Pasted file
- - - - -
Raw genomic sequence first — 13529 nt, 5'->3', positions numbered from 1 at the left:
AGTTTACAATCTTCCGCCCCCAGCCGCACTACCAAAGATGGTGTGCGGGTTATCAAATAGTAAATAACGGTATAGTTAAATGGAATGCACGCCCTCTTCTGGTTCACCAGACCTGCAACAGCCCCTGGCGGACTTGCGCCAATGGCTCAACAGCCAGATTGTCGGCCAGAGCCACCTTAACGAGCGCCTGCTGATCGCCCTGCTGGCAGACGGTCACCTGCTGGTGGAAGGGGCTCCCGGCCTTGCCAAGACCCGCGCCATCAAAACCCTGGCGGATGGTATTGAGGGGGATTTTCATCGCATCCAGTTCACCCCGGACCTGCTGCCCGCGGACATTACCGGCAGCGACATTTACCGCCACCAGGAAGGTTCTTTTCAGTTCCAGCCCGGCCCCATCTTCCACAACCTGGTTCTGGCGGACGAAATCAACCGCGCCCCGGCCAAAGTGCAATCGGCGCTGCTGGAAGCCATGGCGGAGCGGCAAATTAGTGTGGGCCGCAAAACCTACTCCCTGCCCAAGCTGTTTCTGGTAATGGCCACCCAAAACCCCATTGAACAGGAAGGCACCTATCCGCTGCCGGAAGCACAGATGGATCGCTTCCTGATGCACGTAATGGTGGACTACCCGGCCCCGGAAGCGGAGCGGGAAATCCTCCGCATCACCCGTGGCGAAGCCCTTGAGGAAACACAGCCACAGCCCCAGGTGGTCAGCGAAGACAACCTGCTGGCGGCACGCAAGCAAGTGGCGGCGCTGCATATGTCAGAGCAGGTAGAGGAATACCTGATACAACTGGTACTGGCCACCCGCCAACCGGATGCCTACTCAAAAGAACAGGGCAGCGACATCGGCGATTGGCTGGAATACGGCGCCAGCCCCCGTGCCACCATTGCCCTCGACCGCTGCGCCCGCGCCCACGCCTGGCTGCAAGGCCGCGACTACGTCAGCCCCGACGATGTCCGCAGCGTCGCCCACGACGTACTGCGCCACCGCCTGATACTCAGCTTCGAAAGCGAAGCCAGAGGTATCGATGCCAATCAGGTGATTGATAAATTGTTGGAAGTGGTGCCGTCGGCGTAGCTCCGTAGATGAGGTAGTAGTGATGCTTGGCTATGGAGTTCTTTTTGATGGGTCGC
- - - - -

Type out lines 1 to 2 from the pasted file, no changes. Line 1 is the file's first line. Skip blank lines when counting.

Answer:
Raw genomic sequence first — 13529 nt, 5'->3', positions numbered from 1 at the left:
AGTTTACAATCTTCCGCCCCCAGCCGCACTACCAAAGATGGTGTGCGGGTTATCAAATAGTAAATAACGGTATAGTTAAATGGAATGCACGCCCTCTTCTGGTTCACCAGACCTGCAACAGCCCCTGGCGGACTTGCGCCAATGGCTCAACAGCCAGATTGTCGGCCAGAGCCACCTTAACGAGCGCCTGCTGATCGCCCTGCTGGCAGACGGTCACCTGCTGGTGGAAGGGGCTCCCGGCCTTGCCAAGACCCGCGCCATCAAAACCCTGGCGGATGGTATTGAGGGGGATTTTCATCGCATCCAGTTCACCCCGGACCTGCTGCCCGCGGACATTACCGGCAGCGACATTTACCGCCACCAGGAAGGTTCTTTTCAGTTCCAGCCCGGCCCCATCTTCCACAACCTGGTTCTGGCGGACGAAATCAACCGCGCCCCGGCCAAAGTGCAATCGGCGCTGCTGGAAGCCATGGCGGAGCGGCAAATTAGTGTGGGCCGCAAAACCTACTCCCTGCCCAAGCTGTTTCTGGTAATGGCCACCCAAAACCCCATTGAACAGGAAGGCACCTATCCGCTGCCGGAAGCACAGATGGATCGCTTCCTGATGCACGTAATGGTGGACTACCCGGCCCCGGAAGCGGAGCGGGAAATCCTCCGCATCACCCGTGGCGAAGCCCTTGAGGAAACACAGCCACAGCCCCAGGTGGTCAGCGAAGACAACCTGCTGGCGGCACGCAAGCAAGTGGCGGCGCTGCATATGTCAGAGCAGGTAGAGGAATACCTGATACAACTGGTACTGGCCACCCGCCAACCGGATGCCTACTCAAAAGAACAGGGCAGCGACATCGGCGATTGGCTGGAATACGGCGCCAGCCCCCGTGCCACCATTGCCCTCGACCGCTGCGCCCGCGCCCACGCCTGGCTGCAAGGCCGCGACTACGTCAGCCCCGACGATGTCCGCAGCGTCGCCCACGACGTACTGCGCCACCGCCTGATACTCAGCTTCGAAAGCGAAGCCAGAGGTATCGATGCCAATCAGGTGATTGATAAATTGTTGGAAGTGGTGCCGTCGGCGTAGCTCCGTAGATGAGGTAGTAGTGATGCTTGGCTATGGAGTTCTTTTTGATGGGTCGC